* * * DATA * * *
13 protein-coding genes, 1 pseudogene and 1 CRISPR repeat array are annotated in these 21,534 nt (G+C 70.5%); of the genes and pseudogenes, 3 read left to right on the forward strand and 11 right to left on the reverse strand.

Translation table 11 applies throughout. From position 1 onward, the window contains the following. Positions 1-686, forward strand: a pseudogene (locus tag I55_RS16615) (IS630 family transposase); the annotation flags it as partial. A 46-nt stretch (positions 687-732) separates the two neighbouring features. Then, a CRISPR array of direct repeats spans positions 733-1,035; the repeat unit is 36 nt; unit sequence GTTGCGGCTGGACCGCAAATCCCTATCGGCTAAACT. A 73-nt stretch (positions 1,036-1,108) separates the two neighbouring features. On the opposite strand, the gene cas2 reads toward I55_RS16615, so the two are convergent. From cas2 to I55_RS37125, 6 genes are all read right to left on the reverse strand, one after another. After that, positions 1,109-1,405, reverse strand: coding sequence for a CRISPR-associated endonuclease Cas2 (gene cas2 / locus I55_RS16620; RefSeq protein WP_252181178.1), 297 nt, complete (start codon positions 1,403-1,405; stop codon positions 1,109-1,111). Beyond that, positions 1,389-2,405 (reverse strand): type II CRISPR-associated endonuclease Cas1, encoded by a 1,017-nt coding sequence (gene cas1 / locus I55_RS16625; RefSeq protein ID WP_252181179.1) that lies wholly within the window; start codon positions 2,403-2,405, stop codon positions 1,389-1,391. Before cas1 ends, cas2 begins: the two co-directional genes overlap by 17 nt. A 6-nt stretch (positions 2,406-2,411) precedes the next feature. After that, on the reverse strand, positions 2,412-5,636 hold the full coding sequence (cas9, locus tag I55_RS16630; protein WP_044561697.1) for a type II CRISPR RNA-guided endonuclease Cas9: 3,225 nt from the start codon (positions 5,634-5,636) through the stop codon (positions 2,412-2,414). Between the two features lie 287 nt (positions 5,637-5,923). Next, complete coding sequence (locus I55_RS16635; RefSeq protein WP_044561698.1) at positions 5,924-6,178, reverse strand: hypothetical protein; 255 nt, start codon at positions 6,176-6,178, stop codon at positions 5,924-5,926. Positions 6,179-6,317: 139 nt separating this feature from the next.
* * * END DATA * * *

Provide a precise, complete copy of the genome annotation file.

13 protein-coding genes, 1 pseudogene and 1 CRISPR repeat array are annotated in these 21,534 nt (G+C 70.5%); of the genes and pseudogenes, 3 read left to right on the forward strand and 11 right to left on the reverse strand.

Translation table 11 applies throughout. From position 1 onward, the window contains the following. Positions 1-686, forward strand: a pseudogene (locus tag I55_RS16615) (IS630 family transposase); the annotation flags it as partial. A 46-nt stretch (positions 687-732) separates the two neighbouring features. Then, a CRISPR array of direct repeats spans positions 733-1,035; the repeat unit is 36 nt; unit sequence GTTGCGGCTGGACCGCAAATCCCTATCGGCTAAACT. A 73-nt stretch (positions 1,036-1,108) separates the two neighbouring features. On the opposite strand, the gene cas2 reads toward I55_RS16615, so the two are convergent. From cas2 to I55_RS37125, 6 genes are all read right to left on the reverse strand, one after another. After that, positions 1,109-1,405, reverse strand: coding sequence for a CRISPR-associated endonuclease Cas2 (gene cas2 / locus I55_RS16620; RefSeq protein WP_252181178.1), 297 nt, complete (start codon positions 1,403-1,405; stop codon positions 1,109-1,111). Beyond that, positions 1,389-2,405 (reverse strand): type II CRISPR-associated endonuclease Cas1, encoded by a 1,017-nt coding sequence (gene cas1 / locus I55_RS16625; RefSeq protein ID WP_252181179.1) that lies wholly within the window; start codon positions 2,403-2,405, stop codon positions 1,389-1,391. Before cas1 ends, cas2 begins: the two co-directional genes overlap by 17 nt. A 6-nt stretch (positions 2,406-2,411) precedes the next feature. After that, on the reverse strand, positions 2,412-5,636 hold the full coding sequence (cas9, locus tag I55_RS16630; protein WP_044561697.1) for a type II CRISPR RNA-guided endonuclease Cas9: 3,225 nt from the start codon (positions 5,634-5,636) through the stop codon (positions 2,412-2,414). Between the two features lie 287 nt (positions 5,637-5,923). Next, complete coding sequence (locus I55_RS16635; RefSeq protein WP_044561698.1) at positions 5,924-6,178, reverse strand: hypothetical protein; 255 nt, start codon at positions 6,176-6,178, stop codon at positions 5,924-5,926. Positions 6,179-6,317: 139 nt separating this feature from the next.